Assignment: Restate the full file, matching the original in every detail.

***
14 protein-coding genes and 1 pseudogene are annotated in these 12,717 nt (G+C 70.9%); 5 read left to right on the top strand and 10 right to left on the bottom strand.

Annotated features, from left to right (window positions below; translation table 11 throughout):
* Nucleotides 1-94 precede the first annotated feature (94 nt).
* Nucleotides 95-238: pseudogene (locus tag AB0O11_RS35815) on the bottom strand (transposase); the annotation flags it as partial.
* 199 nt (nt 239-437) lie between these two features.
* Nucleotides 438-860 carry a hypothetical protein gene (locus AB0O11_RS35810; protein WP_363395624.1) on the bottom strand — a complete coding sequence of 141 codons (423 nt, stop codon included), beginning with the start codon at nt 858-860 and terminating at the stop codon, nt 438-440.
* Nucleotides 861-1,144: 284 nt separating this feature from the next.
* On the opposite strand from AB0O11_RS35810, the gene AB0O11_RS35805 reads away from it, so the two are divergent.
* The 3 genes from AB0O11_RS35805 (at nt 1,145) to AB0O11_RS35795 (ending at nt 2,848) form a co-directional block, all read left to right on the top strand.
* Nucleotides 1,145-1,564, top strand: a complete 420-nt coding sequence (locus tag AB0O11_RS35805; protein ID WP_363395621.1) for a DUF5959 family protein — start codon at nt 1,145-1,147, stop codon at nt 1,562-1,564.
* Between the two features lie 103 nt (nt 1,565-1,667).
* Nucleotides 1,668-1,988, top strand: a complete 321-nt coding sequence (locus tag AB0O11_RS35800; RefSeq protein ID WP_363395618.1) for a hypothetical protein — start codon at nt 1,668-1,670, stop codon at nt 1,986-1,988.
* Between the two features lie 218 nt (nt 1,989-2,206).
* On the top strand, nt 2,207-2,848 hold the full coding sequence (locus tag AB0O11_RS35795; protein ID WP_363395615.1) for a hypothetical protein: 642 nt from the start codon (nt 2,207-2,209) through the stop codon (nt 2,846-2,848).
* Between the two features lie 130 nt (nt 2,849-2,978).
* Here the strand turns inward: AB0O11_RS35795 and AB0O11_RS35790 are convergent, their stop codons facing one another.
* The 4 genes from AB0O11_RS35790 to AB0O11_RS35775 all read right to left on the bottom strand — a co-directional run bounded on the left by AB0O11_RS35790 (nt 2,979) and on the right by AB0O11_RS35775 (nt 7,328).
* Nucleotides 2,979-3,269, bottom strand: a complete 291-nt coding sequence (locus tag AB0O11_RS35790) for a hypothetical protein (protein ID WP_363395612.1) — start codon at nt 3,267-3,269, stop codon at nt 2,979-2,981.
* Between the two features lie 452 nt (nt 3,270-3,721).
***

14 protein-coding genes and 1 pseudogene are annotated in these 12,717 nt (G+C 70.9%); 5 read left to right on the top strand and 10 right to left on the bottom strand.

Annotated features, from left to right (window positions below; translation table 11 throughout):
* Nucleotides 1-94 precede the first annotated feature (94 nt).
* Nucleotides 95-238: pseudogene (locus tag AB0O11_RS35815) on the bottom strand (transposase); the annotation flags it as partial.
* 199 nt (nt 239-437) lie between these two features.
* Nucleotides 438-860 carry a hypothetical protein gene (locus AB0O11_RS35810; protein WP_363395624.1) on the bottom strand — a complete coding sequence of 141 codons (423 nt, stop codon included), beginning with the start codon at nt 858-860 and terminating at the stop codon, nt 438-440.
* Nucleotides 861-1,144: 284 nt separating this feature from the next.
* On the opposite strand from AB0O11_RS35810, the gene AB0O11_RS35805 reads away from it, so the two are divergent.
* The 3 genes from AB0O11_RS35805 (at nt 1,145) to AB0O11_RS35795 (ending at nt 2,848) form a co-directional block, all read left to right on the top strand.
* Nucleotides 1,145-1,564, top strand: a complete 420-nt coding sequence (locus tag AB0O11_RS35805; protein ID WP_363395621.1) for a DUF5959 family protein — start codon at nt 1,145-1,147, stop codon at nt 1,562-1,564.
* Between the two features lie 103 nt (nt 1,565-1,667).
* Nucleotides 1,668-1,988, top strand: a complete 321-nt coding sequence (locus tag AB0O11_RS35800; RefSeq protein ID WP_363395618.1) for a hypothetical protein — start codon at nt 1,668-1,670, stop codon at nt 1,986-1,988.
* Between the two features lie 218 nt (nt 1,989-2,206).
* On the top strand, nt 2,207-2,848 hold the full coding sequence (locus tag AB0O11_RS35795; protein ID WP_363395615.1) for a hypothetical protein: 642 nt from the start codon (nt 2,207-2,209) through the stop codon (nt 2,846-2,848).
* Between the two features lie 130 nt (nt 2,849-2,978).
* Here the strand turns inward: AB0O11_RS35795 and AB0O11_RS35790 are convergent, their stop codons facing one another.
* The 4 genes from AB0O11_RS35790 to AB0O11_RS35775 all read right to left on the bottom strand — a co-directional run bounded on the left by AB0O11_RS35790 (nt 2,979) and on the right by AB0O11_RS35775 (nt 7,328).
* Nucleotides 2,979-3,269, bottom strand: a complete 291-nt coding sequence (locus tag AB0O11_RS35790) for a hypothetical protein (protein ID WP_363395612.1) — start codon at nt 3,267-3,269, stop codon at nt 2,979-2,981.
* Between the two features lie 452 nt (nt 3,270-3,721).